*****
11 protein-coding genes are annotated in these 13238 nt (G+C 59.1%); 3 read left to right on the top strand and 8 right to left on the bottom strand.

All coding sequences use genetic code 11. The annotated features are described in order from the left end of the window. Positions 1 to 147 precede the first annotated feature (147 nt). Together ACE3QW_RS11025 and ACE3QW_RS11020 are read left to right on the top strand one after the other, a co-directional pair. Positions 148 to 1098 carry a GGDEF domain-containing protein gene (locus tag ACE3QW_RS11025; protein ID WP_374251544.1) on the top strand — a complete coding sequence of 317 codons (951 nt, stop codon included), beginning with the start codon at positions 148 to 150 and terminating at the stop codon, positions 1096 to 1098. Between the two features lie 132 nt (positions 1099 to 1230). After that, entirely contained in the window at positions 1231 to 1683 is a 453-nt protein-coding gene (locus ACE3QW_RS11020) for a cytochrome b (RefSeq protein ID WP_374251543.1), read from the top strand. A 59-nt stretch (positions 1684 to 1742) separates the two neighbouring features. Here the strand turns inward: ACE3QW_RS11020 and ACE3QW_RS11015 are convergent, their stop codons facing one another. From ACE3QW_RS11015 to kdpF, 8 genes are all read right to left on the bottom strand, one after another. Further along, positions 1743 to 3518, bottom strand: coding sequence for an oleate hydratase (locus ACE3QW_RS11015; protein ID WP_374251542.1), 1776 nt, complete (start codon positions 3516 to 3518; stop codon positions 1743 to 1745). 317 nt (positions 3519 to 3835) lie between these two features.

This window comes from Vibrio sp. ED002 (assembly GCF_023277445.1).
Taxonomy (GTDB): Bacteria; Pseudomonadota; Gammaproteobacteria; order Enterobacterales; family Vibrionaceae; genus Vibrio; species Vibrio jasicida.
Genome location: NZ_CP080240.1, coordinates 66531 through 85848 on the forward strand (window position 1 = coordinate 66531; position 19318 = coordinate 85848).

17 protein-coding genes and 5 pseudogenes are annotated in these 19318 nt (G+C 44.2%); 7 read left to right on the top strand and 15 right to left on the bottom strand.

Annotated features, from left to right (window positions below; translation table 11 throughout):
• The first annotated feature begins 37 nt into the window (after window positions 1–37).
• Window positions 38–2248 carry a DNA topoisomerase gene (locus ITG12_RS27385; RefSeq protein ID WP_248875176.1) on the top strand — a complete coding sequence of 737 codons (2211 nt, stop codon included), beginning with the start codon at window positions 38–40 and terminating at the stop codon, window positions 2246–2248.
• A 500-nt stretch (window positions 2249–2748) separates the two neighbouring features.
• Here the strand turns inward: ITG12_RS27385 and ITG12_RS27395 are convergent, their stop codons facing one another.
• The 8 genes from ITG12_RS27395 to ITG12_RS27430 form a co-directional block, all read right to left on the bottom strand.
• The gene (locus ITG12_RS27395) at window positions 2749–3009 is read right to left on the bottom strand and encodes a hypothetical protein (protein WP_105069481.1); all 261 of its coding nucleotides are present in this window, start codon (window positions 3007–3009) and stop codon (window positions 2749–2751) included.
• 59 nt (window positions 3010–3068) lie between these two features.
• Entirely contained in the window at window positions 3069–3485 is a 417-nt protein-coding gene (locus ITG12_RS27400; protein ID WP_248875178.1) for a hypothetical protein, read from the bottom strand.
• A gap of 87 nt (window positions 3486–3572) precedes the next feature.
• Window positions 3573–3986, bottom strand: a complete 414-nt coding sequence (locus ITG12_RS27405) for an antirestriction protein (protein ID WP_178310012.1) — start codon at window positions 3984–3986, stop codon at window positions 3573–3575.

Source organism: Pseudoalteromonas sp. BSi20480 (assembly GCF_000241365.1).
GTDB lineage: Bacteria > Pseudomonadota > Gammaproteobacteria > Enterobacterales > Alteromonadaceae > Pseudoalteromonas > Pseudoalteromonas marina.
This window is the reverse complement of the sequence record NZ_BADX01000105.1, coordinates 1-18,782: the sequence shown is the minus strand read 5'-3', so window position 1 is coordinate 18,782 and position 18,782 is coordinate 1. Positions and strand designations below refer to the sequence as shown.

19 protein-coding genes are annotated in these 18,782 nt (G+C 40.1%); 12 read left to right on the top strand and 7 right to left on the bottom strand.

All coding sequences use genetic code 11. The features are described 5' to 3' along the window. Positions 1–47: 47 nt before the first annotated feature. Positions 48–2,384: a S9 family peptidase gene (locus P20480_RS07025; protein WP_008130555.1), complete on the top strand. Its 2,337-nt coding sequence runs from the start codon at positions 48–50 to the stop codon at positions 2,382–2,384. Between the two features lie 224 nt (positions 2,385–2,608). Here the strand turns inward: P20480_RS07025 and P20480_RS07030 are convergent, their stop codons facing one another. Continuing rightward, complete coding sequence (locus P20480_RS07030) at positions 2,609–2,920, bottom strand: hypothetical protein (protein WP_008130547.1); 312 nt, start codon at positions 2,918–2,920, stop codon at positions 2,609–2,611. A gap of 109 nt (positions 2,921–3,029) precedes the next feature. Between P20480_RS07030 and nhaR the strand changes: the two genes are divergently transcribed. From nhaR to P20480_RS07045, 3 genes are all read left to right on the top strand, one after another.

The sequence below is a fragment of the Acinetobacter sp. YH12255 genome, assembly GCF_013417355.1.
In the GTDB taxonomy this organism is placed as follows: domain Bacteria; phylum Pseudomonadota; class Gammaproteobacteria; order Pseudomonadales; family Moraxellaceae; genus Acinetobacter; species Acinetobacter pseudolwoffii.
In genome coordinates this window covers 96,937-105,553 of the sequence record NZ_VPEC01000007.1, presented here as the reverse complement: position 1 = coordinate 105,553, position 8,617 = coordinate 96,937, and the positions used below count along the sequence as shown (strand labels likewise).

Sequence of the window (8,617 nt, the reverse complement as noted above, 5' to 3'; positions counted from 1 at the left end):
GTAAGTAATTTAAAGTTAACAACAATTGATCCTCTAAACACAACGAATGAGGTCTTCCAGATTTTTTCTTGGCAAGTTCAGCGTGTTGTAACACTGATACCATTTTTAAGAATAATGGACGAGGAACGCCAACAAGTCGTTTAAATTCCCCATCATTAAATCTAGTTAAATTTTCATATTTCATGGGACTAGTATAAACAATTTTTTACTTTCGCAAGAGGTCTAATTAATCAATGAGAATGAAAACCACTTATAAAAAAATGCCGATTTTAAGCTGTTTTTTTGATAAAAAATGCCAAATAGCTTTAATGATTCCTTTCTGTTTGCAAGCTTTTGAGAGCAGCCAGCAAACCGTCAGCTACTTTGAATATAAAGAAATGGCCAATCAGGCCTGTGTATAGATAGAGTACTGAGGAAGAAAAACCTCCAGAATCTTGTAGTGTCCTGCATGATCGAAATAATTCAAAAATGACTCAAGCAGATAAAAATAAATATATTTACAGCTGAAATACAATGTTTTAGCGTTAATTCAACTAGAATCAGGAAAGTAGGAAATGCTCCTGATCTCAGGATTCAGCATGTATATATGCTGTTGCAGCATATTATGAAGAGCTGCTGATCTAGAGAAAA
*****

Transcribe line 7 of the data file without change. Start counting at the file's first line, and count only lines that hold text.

Annotated features, from left to right (window positions below; translation table 11 throughout):